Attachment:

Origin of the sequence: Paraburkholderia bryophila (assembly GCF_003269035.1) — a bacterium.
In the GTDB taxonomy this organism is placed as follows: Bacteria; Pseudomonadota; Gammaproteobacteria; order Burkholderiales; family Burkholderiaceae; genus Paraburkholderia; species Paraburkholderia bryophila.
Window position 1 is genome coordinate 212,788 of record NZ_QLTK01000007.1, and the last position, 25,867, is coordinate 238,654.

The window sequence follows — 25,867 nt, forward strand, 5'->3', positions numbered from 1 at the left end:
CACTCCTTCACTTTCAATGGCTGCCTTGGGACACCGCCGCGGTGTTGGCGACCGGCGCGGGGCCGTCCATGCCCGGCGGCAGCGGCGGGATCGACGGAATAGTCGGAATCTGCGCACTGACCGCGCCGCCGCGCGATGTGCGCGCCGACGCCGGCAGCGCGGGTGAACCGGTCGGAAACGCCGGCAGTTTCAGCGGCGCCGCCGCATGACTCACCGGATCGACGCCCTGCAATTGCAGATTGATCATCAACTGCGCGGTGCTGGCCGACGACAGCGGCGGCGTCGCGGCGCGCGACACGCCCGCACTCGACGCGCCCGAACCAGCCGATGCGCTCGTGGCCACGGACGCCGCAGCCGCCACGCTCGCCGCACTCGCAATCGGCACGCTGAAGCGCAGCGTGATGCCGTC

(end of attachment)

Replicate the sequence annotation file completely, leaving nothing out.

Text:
Origin of the sequence: Paraburkholderia bryophila (assembly GCF_003269035.1) — a bacterium.
In the GTDB taxonomy this organism is placed as follows: Bacteria; Pseudomonadota; Gammaproteobacteria; order Burkholderiales; family Burkholderiaceae; genus Paraburkholderia; species Paraburkholderia bryophila.
Window position 1 is genome coordinate 212,788 of record NZ_QLTK01000007.1, and the last position, 25,867, is coordinate 238,654.

The window sequence follows — 25,867 nt, forward strand, 5'->3', positions numbered from 1 at the left end:
CACTCCTTCACTTTCAATGGCTGCCTTGGGACACCGCCGCGGTGTTGGCGACCGGCGCGGGGCCGTCCATGCCCGGCGGCAGCGGCGGGATCGACGGAATAGTCGGAATCTGCGCACTGACCGCGCCGCCGCGCGATGTGCGCGCCGACGCCGGCAGCGCGGGTGAACCGGTCGGAAACGCCGGCAGTTTCAGCGGCGCCGCCGCATGACTCACCGGATCGACGCCCTGCAATTGCAGATTGATCATCAACTGCGCGGTGCTGGCCGACGACAGCGGCGGCGTCGCGGCGCGCGACACGCCCGCACTCGACGCGCCCGAACCAGCCGATGCGCTCGTGGCCACGGACGCCGCAGCCGCCACGCTCGCCGCACTCGCAATCGGCACGCTGAAGCGCAGCGTGATGCCGTC